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The Glitch of Standards

I have grown up with insecurities like everyone. I can recall from as early as 2nd grade feeling uncertain of my body. I have never been skinny, athletic, small, and fragile. I have been tall with curves and weight in places most people hate. I have compared myself to the dainty blue-eyed, blonde-haired girls I surrounded myself with since forever. And yet, here I am preaching for representation for bodies and races and eye color more like my own or far from my own because I know all bodies are beautiful.  But how can a girl view the world thinking everyone is beautiful, that she is surrounded by works of art on the daily, but still think she is not worthy of being considered that beautiful? Maybe because there is no representation of her hazel eyes more brown than forest green, or her small nose and rosy cheeks, her body that is tall but not skinny. Or maybe it’s all in her head. 

What we don’t realize is that this world we live in is unfair, it works in strange ways and makes us feel guilty for who we are. Even if I was the perfect mold of beauty, a delicate barbie doll, would I be happy? Wrong. The world needs to be taught that everyone and everything is beautiful rather than giving a standard to every body type, every eye color, every race, ethnicity, and skin color. No matter what you look like or where you’re from there is something wrong with the way you look because you do not fit the obligated mold. It’s children, women, and men who suffer. It’s homosexuals and pansexuals, it’s transgender or non-binary people, it’s anyone and everyone on the face of the earth that has to deal with the preaching of inclusion, but not being included, a big part being the influencers we follow.

The world of fashion, routine, and social media are dominated by stereotypes, expectations, and unwanted influences. The world is a powerhouse being fueled by “content creators” and “influencers” who demand a cookie-cutter model, easy to be repeated and only in one size, shape, or color. And yet, even as the world grows slightly more inclusive there is still a struggle for representation. 

Imagine watching make-up or fashion trends being dominated by specific races or ethnicities. Imagine feeling that the color of your skin or the origin of which you came from would not be accepted in such a world? Only white people can pull off the Tim Burton style makeup, and anyone with naturally plump lips has been accused of lip injections, everyone mocking your naturally thick or bushy eyebrows until that becomes the new standard of beauty or a part of some trend.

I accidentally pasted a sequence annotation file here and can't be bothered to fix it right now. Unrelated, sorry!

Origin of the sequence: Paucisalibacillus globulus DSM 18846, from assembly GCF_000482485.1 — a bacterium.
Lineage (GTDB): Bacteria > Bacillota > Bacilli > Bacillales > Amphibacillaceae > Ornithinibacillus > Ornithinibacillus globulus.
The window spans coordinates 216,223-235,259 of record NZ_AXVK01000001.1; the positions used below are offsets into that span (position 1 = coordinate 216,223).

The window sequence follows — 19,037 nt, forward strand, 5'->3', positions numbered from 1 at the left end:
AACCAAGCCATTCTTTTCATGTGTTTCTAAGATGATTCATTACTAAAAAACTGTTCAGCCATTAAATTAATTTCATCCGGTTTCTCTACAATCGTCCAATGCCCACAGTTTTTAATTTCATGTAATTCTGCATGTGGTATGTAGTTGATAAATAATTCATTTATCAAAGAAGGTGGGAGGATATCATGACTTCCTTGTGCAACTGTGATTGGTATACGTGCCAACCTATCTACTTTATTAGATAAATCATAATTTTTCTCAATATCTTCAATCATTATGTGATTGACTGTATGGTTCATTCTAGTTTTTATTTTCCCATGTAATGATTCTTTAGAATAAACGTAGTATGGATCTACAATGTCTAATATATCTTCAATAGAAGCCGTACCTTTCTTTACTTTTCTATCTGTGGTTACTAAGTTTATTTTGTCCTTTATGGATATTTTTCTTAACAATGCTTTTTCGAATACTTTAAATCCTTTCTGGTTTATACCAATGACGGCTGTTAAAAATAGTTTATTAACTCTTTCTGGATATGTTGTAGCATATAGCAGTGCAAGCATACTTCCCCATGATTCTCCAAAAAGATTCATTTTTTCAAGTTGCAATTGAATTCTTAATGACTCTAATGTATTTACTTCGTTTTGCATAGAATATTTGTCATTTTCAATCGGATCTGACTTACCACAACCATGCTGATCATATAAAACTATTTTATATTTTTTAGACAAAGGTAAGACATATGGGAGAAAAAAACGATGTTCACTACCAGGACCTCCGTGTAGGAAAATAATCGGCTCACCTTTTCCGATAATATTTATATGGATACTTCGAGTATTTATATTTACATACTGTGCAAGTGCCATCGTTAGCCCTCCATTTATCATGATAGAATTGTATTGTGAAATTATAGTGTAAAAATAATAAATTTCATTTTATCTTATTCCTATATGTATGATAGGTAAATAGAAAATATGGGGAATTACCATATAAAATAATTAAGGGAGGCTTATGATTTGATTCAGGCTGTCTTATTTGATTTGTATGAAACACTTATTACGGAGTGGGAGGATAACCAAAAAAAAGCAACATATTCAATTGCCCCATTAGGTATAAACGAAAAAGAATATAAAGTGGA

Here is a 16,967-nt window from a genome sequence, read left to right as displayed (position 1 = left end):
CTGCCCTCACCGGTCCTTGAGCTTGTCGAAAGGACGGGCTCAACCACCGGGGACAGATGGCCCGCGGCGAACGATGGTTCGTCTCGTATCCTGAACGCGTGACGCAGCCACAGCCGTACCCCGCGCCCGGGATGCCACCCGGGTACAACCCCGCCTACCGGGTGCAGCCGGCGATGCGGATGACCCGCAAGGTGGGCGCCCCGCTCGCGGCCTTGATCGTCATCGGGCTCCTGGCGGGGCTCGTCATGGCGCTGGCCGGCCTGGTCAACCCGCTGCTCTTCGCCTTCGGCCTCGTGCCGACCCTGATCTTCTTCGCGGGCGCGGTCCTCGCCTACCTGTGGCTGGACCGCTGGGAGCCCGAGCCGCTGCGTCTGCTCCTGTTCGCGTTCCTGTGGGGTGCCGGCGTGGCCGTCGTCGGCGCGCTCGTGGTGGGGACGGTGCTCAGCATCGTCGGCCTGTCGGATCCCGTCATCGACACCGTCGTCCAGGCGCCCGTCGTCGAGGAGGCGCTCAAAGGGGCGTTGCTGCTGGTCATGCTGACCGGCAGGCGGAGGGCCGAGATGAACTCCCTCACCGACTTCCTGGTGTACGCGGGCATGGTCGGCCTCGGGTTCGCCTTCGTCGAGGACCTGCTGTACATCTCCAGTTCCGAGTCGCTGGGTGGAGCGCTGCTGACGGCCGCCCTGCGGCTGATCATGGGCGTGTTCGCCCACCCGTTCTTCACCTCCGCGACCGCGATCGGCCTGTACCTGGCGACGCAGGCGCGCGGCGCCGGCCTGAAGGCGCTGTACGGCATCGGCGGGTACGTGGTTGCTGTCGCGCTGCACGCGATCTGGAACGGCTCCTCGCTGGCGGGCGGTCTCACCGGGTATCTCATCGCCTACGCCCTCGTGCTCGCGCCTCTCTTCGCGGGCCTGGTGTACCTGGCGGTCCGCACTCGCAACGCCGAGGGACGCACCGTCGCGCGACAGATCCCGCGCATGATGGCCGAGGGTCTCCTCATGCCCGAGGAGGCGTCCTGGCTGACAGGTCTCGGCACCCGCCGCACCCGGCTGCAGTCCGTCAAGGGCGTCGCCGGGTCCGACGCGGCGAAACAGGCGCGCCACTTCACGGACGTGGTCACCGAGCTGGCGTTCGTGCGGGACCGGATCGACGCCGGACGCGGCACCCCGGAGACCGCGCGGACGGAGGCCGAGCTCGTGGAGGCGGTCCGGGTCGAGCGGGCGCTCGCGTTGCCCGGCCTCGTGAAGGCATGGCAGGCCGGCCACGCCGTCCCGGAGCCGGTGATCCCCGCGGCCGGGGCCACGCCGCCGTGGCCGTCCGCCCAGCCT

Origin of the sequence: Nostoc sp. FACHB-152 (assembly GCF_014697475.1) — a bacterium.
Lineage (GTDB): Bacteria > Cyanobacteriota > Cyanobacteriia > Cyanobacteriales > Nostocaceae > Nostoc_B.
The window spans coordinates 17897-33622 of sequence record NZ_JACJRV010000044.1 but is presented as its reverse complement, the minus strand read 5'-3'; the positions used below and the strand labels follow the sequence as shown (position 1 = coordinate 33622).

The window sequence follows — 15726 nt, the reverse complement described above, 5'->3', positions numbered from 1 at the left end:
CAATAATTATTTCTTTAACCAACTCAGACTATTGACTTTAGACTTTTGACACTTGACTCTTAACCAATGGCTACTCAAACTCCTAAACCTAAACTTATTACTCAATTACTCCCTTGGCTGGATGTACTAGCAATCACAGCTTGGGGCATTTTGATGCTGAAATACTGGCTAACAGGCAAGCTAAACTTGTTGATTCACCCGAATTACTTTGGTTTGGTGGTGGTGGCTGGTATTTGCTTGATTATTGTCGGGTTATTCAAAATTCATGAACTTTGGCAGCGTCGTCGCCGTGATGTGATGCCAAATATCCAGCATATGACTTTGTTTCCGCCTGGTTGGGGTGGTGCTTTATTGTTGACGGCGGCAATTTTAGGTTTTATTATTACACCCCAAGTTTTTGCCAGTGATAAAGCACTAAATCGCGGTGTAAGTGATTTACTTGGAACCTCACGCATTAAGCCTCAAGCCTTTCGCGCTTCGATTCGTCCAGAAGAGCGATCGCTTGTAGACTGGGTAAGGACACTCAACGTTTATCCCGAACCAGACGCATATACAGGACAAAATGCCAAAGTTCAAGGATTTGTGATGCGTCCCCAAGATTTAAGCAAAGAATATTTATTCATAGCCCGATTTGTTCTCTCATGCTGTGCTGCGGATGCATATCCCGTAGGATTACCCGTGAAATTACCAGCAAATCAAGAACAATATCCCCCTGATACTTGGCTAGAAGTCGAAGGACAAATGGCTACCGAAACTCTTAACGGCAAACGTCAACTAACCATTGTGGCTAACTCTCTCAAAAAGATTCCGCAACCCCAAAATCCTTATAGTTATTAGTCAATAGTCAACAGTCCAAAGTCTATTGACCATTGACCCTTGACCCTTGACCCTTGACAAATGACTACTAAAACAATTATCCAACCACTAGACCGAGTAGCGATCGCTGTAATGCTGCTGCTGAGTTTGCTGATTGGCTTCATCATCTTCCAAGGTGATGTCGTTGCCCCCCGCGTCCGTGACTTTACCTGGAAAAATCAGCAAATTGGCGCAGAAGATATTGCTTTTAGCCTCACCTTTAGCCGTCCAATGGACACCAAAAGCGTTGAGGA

Then there are the clothes we wear. The new fashion trends that change faster than the tide. There are videos of mid-size and plus-size content creators trying trendy outfits to see if it is a good fit or just “skinny”. Most skinny or lean women can pull off the trends because their bodies naturally fit society’s expectations, therefore most clothing trends are for them. Plus size women have certain expectations, skinny women have expectations, mid-size women fall in the middle half of the time being denied of existence. All bodies have to look the chosen way, or else they aren’t “healthy”, they aren’t “pretty”, they are not worthy. It’s all not even worth it, because most of society cannot fit the wanted mold.

Even Men. They too face discrimination, especially in such an environment. Men too are supposed to look a certain way, chiseled and perfect. Tall but not too tall, muscular but not too much muscle or it’s attention-seeking. Dad bods? Yeah, they’re cute for a while, but what about the black-haired, green-eyed man over there, who’s 6’2” and goes to the gym daily? Not even a male, in this world of ours, who seems to live scath-free, can be accepted.

It’s not all the fault of influencers. They are doing what makes them money, what gives them a good reputation. It’s impossible to follow every diet, trend, and ‘abs in ten days’ video because we know deep down all of it is fake. We try to trick ourselves into believing that what people are paid to say is all true. Or maybe we guilt ourselves, by thinking we are not good enough because of how we look. What is equally appalling is the preach of individuality and the lack of it. We bully those different from us online. We praise those rocking their unique features and out-there style. People will always lose, with their looks, their race, their size and shape, and the color of their eyes. And even as some may try– the world refuses to change.


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